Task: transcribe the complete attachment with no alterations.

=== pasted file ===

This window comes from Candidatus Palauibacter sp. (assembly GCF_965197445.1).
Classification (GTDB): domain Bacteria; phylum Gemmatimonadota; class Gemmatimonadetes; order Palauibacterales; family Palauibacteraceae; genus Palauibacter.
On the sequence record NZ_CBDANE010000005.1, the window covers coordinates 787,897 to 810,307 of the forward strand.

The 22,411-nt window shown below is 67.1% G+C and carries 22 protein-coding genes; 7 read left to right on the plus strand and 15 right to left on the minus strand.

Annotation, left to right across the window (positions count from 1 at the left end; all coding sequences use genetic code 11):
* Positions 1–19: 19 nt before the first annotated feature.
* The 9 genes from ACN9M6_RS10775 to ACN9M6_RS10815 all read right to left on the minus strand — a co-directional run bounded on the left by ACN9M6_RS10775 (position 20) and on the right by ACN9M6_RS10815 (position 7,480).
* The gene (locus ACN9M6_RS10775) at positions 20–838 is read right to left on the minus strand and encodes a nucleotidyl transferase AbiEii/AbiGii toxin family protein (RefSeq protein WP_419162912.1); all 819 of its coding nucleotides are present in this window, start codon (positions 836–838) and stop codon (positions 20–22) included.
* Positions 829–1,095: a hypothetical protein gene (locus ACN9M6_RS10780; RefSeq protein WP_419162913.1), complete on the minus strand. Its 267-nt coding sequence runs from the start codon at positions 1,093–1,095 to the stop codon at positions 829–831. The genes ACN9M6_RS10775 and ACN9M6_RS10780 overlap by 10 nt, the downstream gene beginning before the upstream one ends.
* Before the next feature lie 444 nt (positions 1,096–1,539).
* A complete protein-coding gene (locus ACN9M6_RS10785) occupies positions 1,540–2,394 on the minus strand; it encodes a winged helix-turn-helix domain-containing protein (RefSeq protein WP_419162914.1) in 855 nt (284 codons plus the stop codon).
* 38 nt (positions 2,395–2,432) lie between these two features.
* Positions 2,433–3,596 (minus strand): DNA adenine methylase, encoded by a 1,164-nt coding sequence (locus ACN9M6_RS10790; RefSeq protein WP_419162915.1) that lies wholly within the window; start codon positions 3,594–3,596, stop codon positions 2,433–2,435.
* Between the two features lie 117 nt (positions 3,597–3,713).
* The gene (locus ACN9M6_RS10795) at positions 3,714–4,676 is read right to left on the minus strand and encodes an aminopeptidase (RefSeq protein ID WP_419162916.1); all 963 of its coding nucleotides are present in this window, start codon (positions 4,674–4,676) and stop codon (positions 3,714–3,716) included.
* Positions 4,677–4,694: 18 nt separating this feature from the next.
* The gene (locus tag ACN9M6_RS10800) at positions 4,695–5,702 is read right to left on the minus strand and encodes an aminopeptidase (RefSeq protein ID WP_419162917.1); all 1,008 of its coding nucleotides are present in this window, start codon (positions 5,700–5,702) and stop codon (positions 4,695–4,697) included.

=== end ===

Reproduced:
This window comes from Candidatus Palauibacter sp. (assembly GCF_965197445.1).
Classification (GTDB): domain Bacteria; phylum Gemmatimonadota; class Gemmatimonadetes; order Palauibacterales; family Palauibacteraceae; genus Palauibacter.
On the sequence record NZ_CBDANE010000005.1, the window covers coordinates 787,897 to 810,307 of the forward strand.

The 22,411-nt window shown below is 67.1% G+C and carries 22 protein-coding genes; 7 read left to right on the plus strand and 15 right to left on the minus strand.

Annotation, left to right across the window (positions count from 1 at the left end; all coding sequences use genetic code 11):
* Positions 1–19: 19 nt before the first annotated feature.
* The 9 genes from ACN9M6_RS10775 to ACN9M6_RS10815 all read right to left on the minus strand — a co-directional run bounded on the left by ACN9M6_RS10775 (position 20) and on the right by ACN9M6_RS10815 (position 7,480).
* The gene (locus ACN9M6_RS10775) at positions 20–838 is read right to left on the minus strand and encodes a nucleotidyl transferase AbiEii/AbiGii toxin family protein (RefSeq protein WP_419162912.1); all 819 of its coding nucleotides are present in this window, start codon (positions 836–838) and stop codon (positions 20–22) included.
* Positions 829–1,095: a hypothetical protein gene (locus ACN9M6_RS10780; RefSeq protein WP_419162913.1), complete on the minus strand. Its 267-nt coding sequence runs from the start codon at positions 1,093–1,095 to the stop codon at positions 829–831. The genes ACN9M6_RS10775 and ACN9M6_RS10780 overlap by 10 nt, the downstream gene beginning before the upstream one ends.
* Before the next feature lie 444 nt (positions 1,096–1,539).
* A complete protein-coding gene (locus ACN9M6_RS10785) occupies positions 1,540–2,394 on the minus strand; it encodes a winged helix-turn-helix domain-containing protein (RefSeq protein WP_419162914.1) in 855 nt (284 codons plus the stop codon).
* 38 nt (positions 2,395–2,432) lie between these two features.
* Positions 2,433–3,596 (minus strand): DNA adenine methylase, encoded by a 1,164-nt coding sequence (locus ACN9M6_RS10790; RefSeq protein WP_419162915.1) that lies wholly within the window; start codon positions 3,594–3,596, stop codon positions 2,433–2,435.
* Between the two features lie 117 nt (positions 3,597–3,713).
* The gene (locus ACN9M6_RS10795) at positions 3,714–4,676 is read right to left on the minus strand and encodes an aminopeptidase (RefSeq protein ID WP_419162916.1); all 963 of its coding nucleotides are present in this window, start codon (positions 4,674–4,676) and stop codon (positions 3,714–3,716) included.
* Positions 4,677–4,694: 18 nt separating this feature from the next.
* The gene (locus tag ACN9M6_RS10800) at positions 4,695–5,702 is read right to left on the minus strand and encodes an aminopeptidase (RefSeq protein ID WP_419162917.1); all 1,008 of its coding nucleotides are present in this window, start codon (positions 5,700–5,702) and stop codon (positions 4,695–4,697) included.